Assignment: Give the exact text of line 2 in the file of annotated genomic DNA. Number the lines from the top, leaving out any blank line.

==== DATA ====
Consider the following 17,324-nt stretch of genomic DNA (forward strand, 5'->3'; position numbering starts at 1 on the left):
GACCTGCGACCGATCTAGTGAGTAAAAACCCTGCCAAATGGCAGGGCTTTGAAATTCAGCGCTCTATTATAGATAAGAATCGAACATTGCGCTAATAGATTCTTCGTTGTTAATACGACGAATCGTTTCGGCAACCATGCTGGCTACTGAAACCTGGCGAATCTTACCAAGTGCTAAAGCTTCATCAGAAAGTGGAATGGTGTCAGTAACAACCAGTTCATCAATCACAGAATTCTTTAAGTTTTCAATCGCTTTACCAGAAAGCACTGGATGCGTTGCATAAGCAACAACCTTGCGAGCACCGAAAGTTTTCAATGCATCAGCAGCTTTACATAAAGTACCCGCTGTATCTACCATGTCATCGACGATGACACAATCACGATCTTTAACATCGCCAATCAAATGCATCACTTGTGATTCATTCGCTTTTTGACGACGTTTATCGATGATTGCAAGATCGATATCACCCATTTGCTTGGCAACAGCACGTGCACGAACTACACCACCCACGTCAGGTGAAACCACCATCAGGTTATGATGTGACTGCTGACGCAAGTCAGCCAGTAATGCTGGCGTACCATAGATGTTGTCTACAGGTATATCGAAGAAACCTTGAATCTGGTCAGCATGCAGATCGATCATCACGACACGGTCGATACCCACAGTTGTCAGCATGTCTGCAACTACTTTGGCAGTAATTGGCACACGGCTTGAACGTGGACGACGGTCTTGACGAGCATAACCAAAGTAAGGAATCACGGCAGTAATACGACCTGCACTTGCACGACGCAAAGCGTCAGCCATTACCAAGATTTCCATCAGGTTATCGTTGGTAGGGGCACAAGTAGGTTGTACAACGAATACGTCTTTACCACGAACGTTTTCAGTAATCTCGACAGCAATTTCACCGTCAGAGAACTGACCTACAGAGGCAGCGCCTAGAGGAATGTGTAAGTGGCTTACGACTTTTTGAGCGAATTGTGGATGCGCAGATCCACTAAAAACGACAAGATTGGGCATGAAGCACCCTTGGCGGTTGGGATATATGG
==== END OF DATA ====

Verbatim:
GACCTGCGACCGATCTAGTGAGTAAAAACCCTGCCAAATGGCAGGGCTTTGAAATTCAGCGCTCTATTATAGATAAGAATCGAACATTGCGCTAATAGATTCTTCGTTGTTAATACGACGAATCGTTTCGGCAACCATGCTGGCTACTGAAACCTGGCGAATCTTACCAAGTGCTAAAGCTTCATCAGAAAGTGGAATGGTGTCAGTAACAACCAGTTCATCAATCACAGAATTCTTTAAGTTTTCAATCGCTTTACCAGAAAGCACTGGATGCGTTGCATAAGCAACAACCTTGCGAGCACCGAAAGTTTTCAATGCATCAGCAGCTTTACATAAAGTACCCGCTGTATCTACCATGTCATCGACGATGACACAATCACGATCTTTAACATCGCCAATCAAATGCATCACTTGTGATTCATTCGCTTTTTGACGACGTTTATCGATGATTGCAAGATCGATATCACCCATTTGCTTGGCAACAGCACGTGCACGAACTACACCACCCACGTCAGGTGAAACCACCATCAGGTTATGATGTGACTGCTGACGCAAGTCAGCCAGTAATGCTGGCGTACCATAGATGTTGTCTACAGGTATATCGAAGAAACCTTGAATCTGGTCAGCATGCAGATCGATCATCACGACACGGTCGATACCCACAGTTGTCAGCATGTCTGCAACTACTTTGGCAGTAATTGGCACACGGCTTGAACGTGGACGACGGTCTTGACGAGCATAACCAAAGTAAGGAATCACGGCAGTAATACGACCTGCACTTGCACGACGCAAAGCGTCAGCCATTACCAAGATTTCCATCAGGTTATCGTTGGTAGGGGCACAAGTAGGTTGTACAACGAATACGTCTTTACCACGAACGTTTTCAGTAATCTCGACAGCAATTTCACCGTCAGAGAACTGACCTACAGAGGCAGCGCCTAGAGGAATGTGTAAGTGGCTTACGACTTTTTGAGCGAATTGTGGATGCGCAGATCCACTAAAAACGACAAGATTGGGCATGAAGCACCCTTGGCGGTTGGGATATATGG